If you listen very closely, keep track of every nuance of his word choice, bargaining with a dragon holds no concerns. Keep in mind solstice dragons live a very long time, and they don’t mind hanging on to an open-ended bargain until they really need to call it in.
Finding herself in the company of dragons should have been eased by the knowledge that the Don’t Eat Humans Clause had been adhered to for more than 1000 years.
When Dira agrees to a bargain with Brundar, a dragon with indifferent interest in her plans to make it through the winter alone on the frozen slopes of the Cadore Mountains, she learns too late one should always have someone evaluate a binding contract with a dragon. Hadn’t he said he just wanted her help keeping the young dragon he was mentoring in line in trade for food and shelter for the winter? But she can’t quite recall the exact phrasing though he assures her increasing her skills in survival was a deliberate focus in the negotiations.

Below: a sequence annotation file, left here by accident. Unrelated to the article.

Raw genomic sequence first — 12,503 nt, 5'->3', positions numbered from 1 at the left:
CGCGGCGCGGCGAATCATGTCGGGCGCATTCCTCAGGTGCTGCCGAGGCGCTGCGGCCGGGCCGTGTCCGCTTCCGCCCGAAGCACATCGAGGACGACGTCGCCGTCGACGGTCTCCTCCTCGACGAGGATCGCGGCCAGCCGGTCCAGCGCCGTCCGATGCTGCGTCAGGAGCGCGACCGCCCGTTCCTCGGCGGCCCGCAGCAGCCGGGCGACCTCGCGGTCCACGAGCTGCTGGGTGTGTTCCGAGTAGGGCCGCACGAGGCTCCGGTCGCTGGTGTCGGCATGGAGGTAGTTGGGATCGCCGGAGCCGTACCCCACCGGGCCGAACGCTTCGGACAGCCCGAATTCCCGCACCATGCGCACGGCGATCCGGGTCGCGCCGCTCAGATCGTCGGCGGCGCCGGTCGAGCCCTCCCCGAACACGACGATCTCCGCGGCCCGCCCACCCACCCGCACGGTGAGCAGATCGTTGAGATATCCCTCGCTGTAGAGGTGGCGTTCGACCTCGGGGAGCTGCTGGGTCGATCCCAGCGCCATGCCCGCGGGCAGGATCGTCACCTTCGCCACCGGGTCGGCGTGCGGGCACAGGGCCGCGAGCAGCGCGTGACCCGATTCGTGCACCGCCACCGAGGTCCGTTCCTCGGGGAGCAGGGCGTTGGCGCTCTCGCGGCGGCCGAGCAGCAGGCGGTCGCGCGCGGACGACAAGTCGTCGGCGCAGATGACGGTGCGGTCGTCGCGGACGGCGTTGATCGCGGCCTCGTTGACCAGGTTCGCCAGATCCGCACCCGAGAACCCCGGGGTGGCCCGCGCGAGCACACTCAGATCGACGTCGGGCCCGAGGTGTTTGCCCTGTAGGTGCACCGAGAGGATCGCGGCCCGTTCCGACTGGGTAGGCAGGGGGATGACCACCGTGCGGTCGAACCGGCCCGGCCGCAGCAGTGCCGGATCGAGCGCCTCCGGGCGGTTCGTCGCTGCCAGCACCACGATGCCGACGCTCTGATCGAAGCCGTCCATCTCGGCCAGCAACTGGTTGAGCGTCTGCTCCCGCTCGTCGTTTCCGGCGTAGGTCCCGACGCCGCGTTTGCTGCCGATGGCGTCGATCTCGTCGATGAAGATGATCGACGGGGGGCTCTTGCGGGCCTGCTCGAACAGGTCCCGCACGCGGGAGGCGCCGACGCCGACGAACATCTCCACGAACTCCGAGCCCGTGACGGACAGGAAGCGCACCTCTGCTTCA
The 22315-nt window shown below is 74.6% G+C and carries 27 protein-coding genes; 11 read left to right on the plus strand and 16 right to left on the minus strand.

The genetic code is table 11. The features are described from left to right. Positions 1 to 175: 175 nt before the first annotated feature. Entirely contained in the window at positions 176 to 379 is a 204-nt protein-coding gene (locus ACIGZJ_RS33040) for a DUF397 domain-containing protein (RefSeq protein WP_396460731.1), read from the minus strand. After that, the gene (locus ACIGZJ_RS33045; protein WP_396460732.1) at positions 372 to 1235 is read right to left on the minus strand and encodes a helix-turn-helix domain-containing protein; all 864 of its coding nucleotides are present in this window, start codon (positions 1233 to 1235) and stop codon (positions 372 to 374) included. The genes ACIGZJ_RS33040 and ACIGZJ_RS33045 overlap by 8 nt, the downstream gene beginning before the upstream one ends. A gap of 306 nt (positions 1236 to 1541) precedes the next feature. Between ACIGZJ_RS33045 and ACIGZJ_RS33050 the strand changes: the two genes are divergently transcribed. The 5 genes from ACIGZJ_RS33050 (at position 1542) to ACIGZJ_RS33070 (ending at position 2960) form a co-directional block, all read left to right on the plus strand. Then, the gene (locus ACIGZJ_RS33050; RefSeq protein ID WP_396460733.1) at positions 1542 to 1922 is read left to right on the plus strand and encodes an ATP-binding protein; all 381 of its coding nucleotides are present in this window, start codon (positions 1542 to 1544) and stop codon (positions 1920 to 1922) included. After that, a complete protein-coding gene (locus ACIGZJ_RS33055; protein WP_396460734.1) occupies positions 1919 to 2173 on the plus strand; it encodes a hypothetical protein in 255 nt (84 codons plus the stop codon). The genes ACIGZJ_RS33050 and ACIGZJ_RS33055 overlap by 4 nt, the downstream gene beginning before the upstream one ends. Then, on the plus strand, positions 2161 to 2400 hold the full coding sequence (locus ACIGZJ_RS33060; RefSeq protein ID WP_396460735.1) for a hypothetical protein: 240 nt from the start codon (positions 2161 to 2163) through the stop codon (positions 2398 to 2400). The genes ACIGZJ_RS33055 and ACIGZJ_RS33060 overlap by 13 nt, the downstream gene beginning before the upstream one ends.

What negotiations? It was all of a two-minute discussion!
Convincing him that as a dragon he was hardly equipped to provide her training in anything relating to human survival seemed brilliant, until he agreed without argument.
Now she’s saddled with an exasperating warrior bent on educating her, a war she hadn’t bargained for, and far too many dragons with designs on her future.
Read this third book in the Solstice Dragon World now.